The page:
National Cancer Institute CURE Program

As an NCI-designated Comprehensive Cancer Center, City of Hope is proud to be part of the Continuing Umbrella of Research Experience (CURE) Program, which is designed to engage the scientific curiosity of promising young high school and undergraduate students from underrepresented populations who are interested in cancer research as a career. Students participating in the CURE program receive a $4,800 stipend.
 
Underrepresented populations include African-American, Hispanic, American Indian, and Pacific Islander.  CURE students work side by side with City of Hope scientists on current, challenging research projects. The CURE Program lasts 12 weeks.
 
Apply for the 2014 CURE Program
 
To apply for the CURE program, fill out the online Summer Student application and check “CURE Program applicant” to indicate your desire to be considered for the CURE program as well.
 

Christian Avalos, a senior at University of California, Riverside majoring in bioengineering was mentored by Dr. Peter Lee in the Department of Cancer Immunotherapeutics and Tumor Immunology.  His research concerned immune signaling defects in cancer.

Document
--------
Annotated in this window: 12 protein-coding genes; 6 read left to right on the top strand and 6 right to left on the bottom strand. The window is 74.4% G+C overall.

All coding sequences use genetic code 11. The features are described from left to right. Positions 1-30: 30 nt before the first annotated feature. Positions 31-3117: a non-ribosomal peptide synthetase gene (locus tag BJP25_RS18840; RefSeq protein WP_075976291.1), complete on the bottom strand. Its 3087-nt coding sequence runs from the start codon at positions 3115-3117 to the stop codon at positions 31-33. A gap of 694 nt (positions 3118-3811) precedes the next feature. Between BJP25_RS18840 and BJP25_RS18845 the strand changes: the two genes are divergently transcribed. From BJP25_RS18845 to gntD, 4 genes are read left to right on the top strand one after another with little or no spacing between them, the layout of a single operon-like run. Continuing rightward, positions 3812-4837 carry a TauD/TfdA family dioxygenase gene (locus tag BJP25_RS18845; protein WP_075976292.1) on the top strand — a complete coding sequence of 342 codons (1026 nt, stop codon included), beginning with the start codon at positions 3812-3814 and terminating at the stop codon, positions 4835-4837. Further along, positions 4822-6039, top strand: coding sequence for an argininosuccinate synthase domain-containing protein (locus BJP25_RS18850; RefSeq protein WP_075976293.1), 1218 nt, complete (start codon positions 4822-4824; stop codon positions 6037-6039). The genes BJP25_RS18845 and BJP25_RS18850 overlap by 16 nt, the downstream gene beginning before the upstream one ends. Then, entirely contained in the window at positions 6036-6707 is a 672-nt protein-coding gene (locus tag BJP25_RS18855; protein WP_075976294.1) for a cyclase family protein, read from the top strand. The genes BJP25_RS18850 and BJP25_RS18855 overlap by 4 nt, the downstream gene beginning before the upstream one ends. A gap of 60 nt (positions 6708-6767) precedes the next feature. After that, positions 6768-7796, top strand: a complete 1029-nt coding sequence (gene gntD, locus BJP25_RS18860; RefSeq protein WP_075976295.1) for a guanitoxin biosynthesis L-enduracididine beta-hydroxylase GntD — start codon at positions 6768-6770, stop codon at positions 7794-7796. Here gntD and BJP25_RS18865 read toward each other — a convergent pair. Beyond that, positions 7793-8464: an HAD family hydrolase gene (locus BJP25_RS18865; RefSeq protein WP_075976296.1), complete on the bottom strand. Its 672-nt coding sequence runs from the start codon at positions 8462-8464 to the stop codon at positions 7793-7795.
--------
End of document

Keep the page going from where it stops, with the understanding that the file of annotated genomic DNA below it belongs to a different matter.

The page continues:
Victor Bell, a senior at California State University, Dominguez Hills majoring in biochemistry was mentored by Dr. Ching-Cheng Chen in the Division of Hematopoietic Stem Cell and Leukemia Research.
 
Brittany Clarke, a rising junior at San Dimas High School was mentored by Dr. Kimlin Ashing in Ccare.  Her research involved exploring survivorship outcomes.
 
Alexander Montes, a rising junior at Pasadena City College majoring in biochemistry was mentored by Dr. Jinha Park in the Department of Diagnostic Radiology.  His project involved the characterization of Her-2 targeted murine antibodies, 8H11 and 10H8, in ovarian cancer cell lines.
 
Nathaly Perez, a rising junior at International Polytechnic High School was mentored by Dr. Kimlin Ashing in Ccare.  Her project concerned the Eat, Move, Live program conducted here at the City of Hope. 
 
Terra Sztain, a rising junior at Pasadena City College majoring in biochemistry was mentored by Dr. Dan Raz from the Department of Thoracic Surgery.
 
Alonso Tapia, a rising junior at Baylor University majoring in biochemistry was mentored by Dr. Jeffrey Weitzel from the Division of Clinical Cancer Genetics.  His project concerned hereditary cancer among Latinos.
 
Silvia Trevino, a rising sophomore at Cornell University majoring in biological sciences was mentored by Dr. Jae Kim in the Department of Thoracic Surgery.  Her project involved the Triptolide affect on Mesothelioma.
 
Elizabeth Tsui, a rising sophomore at Duke University was mentored by Dr. Karen Reckamp in the Department of Medical Oncology.  Her project focused on understanding resistance to targeted therapy in lung cancer.